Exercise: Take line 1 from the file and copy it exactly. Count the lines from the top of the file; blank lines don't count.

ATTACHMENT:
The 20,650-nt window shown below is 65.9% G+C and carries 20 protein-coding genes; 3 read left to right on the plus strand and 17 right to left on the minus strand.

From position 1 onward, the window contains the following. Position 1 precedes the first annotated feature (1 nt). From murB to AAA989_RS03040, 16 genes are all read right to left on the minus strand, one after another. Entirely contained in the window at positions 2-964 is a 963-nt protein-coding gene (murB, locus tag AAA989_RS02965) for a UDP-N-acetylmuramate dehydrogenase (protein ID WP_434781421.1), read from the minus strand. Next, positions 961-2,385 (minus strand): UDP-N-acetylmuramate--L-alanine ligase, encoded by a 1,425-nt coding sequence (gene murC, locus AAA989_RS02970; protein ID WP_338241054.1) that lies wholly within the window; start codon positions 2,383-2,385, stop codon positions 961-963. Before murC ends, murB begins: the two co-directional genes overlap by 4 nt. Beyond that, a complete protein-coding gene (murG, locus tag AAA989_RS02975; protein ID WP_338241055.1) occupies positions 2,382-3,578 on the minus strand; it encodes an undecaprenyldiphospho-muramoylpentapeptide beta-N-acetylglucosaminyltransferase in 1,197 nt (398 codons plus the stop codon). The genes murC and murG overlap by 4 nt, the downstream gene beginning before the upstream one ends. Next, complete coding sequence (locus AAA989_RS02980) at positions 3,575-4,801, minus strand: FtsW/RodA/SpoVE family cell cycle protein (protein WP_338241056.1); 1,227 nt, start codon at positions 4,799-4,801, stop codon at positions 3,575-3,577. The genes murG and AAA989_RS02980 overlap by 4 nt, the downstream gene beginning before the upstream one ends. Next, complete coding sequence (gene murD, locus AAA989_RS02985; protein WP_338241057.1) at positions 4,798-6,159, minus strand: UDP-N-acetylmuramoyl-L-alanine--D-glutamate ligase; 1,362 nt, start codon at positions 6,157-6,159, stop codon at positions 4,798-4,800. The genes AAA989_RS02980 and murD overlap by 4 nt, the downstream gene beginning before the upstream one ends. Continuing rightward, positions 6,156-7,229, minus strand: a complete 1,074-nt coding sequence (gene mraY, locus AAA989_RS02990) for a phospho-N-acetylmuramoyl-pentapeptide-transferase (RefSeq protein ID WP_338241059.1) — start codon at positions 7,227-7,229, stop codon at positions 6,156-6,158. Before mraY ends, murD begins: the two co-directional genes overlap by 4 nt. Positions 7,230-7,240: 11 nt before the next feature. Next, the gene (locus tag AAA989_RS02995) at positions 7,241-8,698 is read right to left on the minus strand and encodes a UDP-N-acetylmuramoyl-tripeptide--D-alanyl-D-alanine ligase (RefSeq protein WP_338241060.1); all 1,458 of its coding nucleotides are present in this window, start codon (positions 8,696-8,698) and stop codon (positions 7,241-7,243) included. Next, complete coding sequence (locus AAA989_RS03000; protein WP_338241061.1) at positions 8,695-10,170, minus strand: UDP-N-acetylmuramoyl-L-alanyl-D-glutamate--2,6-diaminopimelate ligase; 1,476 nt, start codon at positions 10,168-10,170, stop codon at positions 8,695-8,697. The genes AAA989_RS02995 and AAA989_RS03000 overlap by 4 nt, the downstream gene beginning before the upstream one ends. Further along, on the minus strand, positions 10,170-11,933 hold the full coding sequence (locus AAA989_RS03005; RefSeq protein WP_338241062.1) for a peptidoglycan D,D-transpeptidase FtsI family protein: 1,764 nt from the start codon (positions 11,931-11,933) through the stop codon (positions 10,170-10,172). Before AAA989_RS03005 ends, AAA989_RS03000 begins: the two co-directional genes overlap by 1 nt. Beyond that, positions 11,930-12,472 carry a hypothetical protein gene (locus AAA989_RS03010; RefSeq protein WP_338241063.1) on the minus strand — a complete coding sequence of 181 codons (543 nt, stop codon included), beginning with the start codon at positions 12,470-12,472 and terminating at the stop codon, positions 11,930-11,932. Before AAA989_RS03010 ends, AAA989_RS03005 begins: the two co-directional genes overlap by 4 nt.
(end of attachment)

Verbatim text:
The 20,650-nt window shown below is 65.9% G+C and carries 20 protein-coding genes; 3 read left to right on the plus strand and 17 right to left on the minus strand.